Death of a man in Dundee on 7 September 2016 following prior interaction with police

About 0330 hours on 7 September 2016, Police Scotland received a call from a woman reporting that she could hear her neighbours shouting and the sound of a child crying, coming from the top floor flat in Dundee.

About 0335 hours, Police Scotland's Area Control Room (ACR) at Dundee dispatched officers to attend the incident which the ACR described as a possible domestic disturbance.

About 0347 hours the officers attended and spoke with the female householder, who stated that only she and her young child were in the house. Officers requested that she allow them access to the house to check on the welfare of the occupants. On entering, they found a man hiding under a bed. He stated that he had hidden there because he thought there were warrants in force for him. Both the man and woman stated that they were not in a relationship and the person responsible for the disturbance had left the premises prior to police arrival. The woman also informed the officers that she was happy for the man to remain in the flat and stay overnight. The officers found that the child was in bed and did not appear distressed. The officers confirmed with the ACR that the man was not wanted on warrant and finding no evidence of a domestic incident, left the premises. 

About 0630 hours, Police Scotland were contacted by Ambulance Control regarding a man having fallen or jumped from a window of a building in Dundee. The man was declared dead at the scene.

On 8 September 2016, the Police Investigations & Review Commissioner (PIRC) was requested by Police Scotland in terms of the Police and Fire Reform Act 2012 and the Police Investigations and Review Commissioner (Investigations Procedure, Serious Incidents and Specified Weapons) Regulations 2013 to examine the initial police response to the incident.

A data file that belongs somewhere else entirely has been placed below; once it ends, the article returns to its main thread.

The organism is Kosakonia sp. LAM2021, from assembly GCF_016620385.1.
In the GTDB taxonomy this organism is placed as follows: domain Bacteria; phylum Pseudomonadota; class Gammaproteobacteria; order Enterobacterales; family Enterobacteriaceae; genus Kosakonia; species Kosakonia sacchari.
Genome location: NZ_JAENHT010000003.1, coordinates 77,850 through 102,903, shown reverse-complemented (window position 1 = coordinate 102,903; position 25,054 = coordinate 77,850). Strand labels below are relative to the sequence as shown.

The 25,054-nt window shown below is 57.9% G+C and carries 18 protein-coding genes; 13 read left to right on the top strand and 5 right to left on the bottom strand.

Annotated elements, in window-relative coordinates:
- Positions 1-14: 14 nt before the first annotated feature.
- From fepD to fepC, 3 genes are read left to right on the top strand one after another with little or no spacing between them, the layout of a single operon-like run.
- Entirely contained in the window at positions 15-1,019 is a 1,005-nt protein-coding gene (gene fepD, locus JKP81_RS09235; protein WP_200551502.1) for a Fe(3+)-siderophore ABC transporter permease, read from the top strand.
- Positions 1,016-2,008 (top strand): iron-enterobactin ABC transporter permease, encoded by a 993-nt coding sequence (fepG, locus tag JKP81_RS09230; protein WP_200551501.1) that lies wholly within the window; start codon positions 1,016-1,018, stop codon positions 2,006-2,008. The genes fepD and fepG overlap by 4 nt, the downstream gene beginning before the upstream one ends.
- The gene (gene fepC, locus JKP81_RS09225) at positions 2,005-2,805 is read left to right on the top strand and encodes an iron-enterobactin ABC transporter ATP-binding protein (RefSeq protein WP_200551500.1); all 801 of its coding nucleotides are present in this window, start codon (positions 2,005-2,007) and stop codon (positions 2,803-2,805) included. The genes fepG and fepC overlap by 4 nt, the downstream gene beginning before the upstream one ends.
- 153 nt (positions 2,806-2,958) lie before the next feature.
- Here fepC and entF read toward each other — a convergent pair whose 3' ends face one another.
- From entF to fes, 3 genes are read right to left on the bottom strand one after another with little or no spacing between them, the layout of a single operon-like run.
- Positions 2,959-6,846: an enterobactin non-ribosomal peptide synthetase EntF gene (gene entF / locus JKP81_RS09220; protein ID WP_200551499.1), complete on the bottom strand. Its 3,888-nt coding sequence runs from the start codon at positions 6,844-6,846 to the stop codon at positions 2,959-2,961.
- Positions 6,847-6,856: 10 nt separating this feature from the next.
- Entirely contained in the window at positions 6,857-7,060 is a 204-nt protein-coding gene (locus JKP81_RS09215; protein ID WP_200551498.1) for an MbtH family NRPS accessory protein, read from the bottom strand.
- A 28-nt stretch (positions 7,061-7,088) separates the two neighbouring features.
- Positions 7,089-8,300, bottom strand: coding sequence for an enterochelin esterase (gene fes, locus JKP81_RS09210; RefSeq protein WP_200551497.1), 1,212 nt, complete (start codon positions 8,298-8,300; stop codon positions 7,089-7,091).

Following investigation the Commissioner concludes that:

  • When the initial telephone call was made to police, it was appropriately prioritised as a Priority Grade 2 incident. Officers were dispatched to attend within the 15 minute timescale required by this grading and indeed attended at the address within approximately 15 minutes of the call having been received.
  • Officers who attended at the incident acted appropriately and gained entry to the flat to assess the situation and check on the welfare of the occupants. They spent 25 minutes investigating the report, separating the deceased and the woman in an attempt to establish the truth of the events but found that the deceased and the woman were uncooperative and evasive when questioned.
  • The officers found no evidence of an on-going disturbance and satisfied themselves that the child who was in bed appeared safe and well.
  • The officers also satisfied themselves that the deceased and the woman were not in a relationship and appeared happy to be left in the house together.
  • There was nothing to indicate to the officers from the actions or demeanor of the deceased that he was considering taking his own life.
  • From all the available evidence there is nothing to suggest that the death was attributable to any act or omission by officers of Police Scotland.

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